It has been some time since i wrote the last review of a satellite image mosaic product. In fact the last one i did was for the last Google image mosaic based on Landsat 7 data three years ago. Now they have rolled out a new version of their base mosaic i am going to review here.
But first a general look at the three years in between. Why did i not do any reviews since then? Apparently because there was not much to review. Of course there were a few cases where map services put in some local image updates and improvements in their image layers. For example Bing recently filled some of the most obvious gaps in image coverage. But technologically these three years have been pretty uninteresting, nothing really revolutionary was released in the field of global mosaics, at least not publicly – so nothing to review really.
In terms of data – we remember Landsat 8 began operations a bit more than three years ago so during all this time a veritable heap of free high quality data has been piling up. And Google apparently thought it was time to put this to use in their base image product.
Has something changed?
If you look at the new image compared to the old at a coarse scale (new left):
you can hardly see a difference. Overall apparently not much has changed in their processing system. This especially means they apparently use the same color homogenization and color transfer techniques they have used before which leads to a globally fairly consistent appearance (for which – in light of the many other mosaics with colors grossly off – i commended them in my last review). But this also means locally color nuances get lost and the fairly good color reproduction of Landsat 8 is – i hate to say it – mostly wasted.
But before we have a closer look locally some basic facts overall. The image mosaic, just like the old one, is nearly global – as far as the Landsat coverage goes but excluding the Antarctic. In areas where they previously already used other images at the low zooms they continue to do so (Svalbard, South Georgia and a few other places). For the Antarctic they continue using LIMA, in the north beyond the Landsat coverage they now have a fairly poor low resolution image with the source not identifiable.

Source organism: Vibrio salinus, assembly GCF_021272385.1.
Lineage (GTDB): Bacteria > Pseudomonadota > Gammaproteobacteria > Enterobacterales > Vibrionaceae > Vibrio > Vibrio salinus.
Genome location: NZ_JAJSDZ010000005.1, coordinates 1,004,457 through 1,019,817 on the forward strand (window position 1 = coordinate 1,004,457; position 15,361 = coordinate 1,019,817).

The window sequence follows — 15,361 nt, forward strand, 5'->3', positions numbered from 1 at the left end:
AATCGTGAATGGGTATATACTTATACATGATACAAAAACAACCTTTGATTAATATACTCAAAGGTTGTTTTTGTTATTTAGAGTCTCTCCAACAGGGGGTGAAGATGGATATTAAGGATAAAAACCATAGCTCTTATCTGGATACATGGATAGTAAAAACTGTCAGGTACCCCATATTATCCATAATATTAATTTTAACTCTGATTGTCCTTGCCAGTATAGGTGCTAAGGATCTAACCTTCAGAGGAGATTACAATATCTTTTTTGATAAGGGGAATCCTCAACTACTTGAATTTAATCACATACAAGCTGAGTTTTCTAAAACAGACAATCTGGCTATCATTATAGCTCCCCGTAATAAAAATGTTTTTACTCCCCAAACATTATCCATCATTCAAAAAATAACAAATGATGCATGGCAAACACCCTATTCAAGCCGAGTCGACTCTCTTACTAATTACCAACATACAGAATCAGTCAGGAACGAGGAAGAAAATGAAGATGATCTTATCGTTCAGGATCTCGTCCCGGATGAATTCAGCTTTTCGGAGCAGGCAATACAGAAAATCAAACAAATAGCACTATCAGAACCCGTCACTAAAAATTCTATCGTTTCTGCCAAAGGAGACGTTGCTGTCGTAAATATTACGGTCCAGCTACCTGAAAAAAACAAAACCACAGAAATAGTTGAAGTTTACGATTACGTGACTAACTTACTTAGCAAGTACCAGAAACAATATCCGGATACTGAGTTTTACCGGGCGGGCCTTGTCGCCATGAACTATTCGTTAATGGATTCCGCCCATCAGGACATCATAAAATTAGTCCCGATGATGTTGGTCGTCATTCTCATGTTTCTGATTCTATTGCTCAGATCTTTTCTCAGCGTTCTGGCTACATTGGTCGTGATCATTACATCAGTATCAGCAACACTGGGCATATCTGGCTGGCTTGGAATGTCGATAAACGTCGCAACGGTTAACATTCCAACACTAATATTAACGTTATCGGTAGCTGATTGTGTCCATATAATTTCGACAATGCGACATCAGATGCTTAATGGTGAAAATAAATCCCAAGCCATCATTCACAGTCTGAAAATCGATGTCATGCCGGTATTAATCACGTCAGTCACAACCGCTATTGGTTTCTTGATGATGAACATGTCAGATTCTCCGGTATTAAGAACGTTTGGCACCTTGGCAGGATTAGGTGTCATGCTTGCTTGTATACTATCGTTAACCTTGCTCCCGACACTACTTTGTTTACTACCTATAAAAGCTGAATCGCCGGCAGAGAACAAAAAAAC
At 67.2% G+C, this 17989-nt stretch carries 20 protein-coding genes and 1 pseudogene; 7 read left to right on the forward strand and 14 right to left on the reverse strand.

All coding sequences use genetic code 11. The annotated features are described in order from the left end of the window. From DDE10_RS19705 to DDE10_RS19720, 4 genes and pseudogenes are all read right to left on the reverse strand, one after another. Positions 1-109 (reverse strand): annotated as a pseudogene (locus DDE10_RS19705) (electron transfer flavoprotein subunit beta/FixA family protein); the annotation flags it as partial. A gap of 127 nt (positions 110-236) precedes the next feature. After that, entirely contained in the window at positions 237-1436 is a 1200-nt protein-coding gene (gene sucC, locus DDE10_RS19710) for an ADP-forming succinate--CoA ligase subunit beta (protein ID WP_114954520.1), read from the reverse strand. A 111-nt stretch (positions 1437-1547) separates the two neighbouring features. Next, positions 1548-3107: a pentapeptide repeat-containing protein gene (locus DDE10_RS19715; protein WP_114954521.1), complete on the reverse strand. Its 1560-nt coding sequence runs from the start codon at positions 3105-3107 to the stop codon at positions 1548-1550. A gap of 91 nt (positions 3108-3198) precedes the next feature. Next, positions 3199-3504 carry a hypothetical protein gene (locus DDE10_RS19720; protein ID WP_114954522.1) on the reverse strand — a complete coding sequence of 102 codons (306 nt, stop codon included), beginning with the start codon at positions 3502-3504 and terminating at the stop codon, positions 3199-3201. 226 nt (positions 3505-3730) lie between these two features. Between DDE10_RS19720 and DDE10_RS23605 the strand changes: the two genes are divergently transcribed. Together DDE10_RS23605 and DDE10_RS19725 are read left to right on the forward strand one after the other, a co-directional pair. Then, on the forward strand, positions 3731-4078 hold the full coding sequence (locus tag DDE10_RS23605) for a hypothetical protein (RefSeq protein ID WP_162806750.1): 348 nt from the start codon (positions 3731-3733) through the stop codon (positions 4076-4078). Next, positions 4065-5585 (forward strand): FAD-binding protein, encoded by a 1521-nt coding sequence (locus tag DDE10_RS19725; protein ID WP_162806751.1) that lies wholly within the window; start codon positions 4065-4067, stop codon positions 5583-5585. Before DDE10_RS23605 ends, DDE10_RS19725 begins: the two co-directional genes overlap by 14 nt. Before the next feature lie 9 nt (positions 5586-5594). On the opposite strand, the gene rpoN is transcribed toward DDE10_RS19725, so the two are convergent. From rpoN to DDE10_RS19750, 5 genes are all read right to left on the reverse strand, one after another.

As you can also see in the sample above they still use the same inaccurate coastline mask cutting off their image data in the middle.
What is improved?
Well – since their main source of data now is Landsat 8 data from the last three years one thing that improved for sure is the imagery is more up-to-date. Previously with the Landsat 7 data basis the average image was likely from around 2007 and now it is likely from 2014. Note however that a three years data basis is not much data to deal with (which is why we have not seen any other global Landsat 8 mosaic so far). It seems Google did also continue to use Landsat 7 data to some extent – this is generally well visible in form of the characteristic striping which will not occur with Landsat 8 images.
Their clouds handling seems to have in parts somewhat improved – possibly because they used the Landsat 8 data in addition to the images used before there
while in other areas it is significantly worse
While the areas shown previously are simply very hard concerning clouds there are also cases where they would have been completely avoidable:
Probably partly due to the relatively small overall image volume areas with strong seasonality like high latitudes and high mountain areas are often quite bad as well.
Overall i am not really sure why Google produced this update. There was no real pressure from the competition making their imagery appear outdated – after all most map services still use the much older Landsat 7 images from before the SLC failure (1999-2003) as base imagery. I suppose they mostly see this as a demonstration of their satellite image processing platform which they also market independently.
In terms of technological development i don’t see much here though. If you know the difference between Landsat 7 and 8 regarding the source data quality, especially noise levels and dynamic range – the new mosaic seems rather disappointing. So the main thing this demonstrates is that their processing framework is sufficiently robust to produce a new mosaic from a changed data basis with comparable results.
And of course they show that they can still with their pinkie do what others have not been able to do for many years – namely produce a globally consistent and visually at least at a coarse look cloud free satellite mosaic in this resolution range.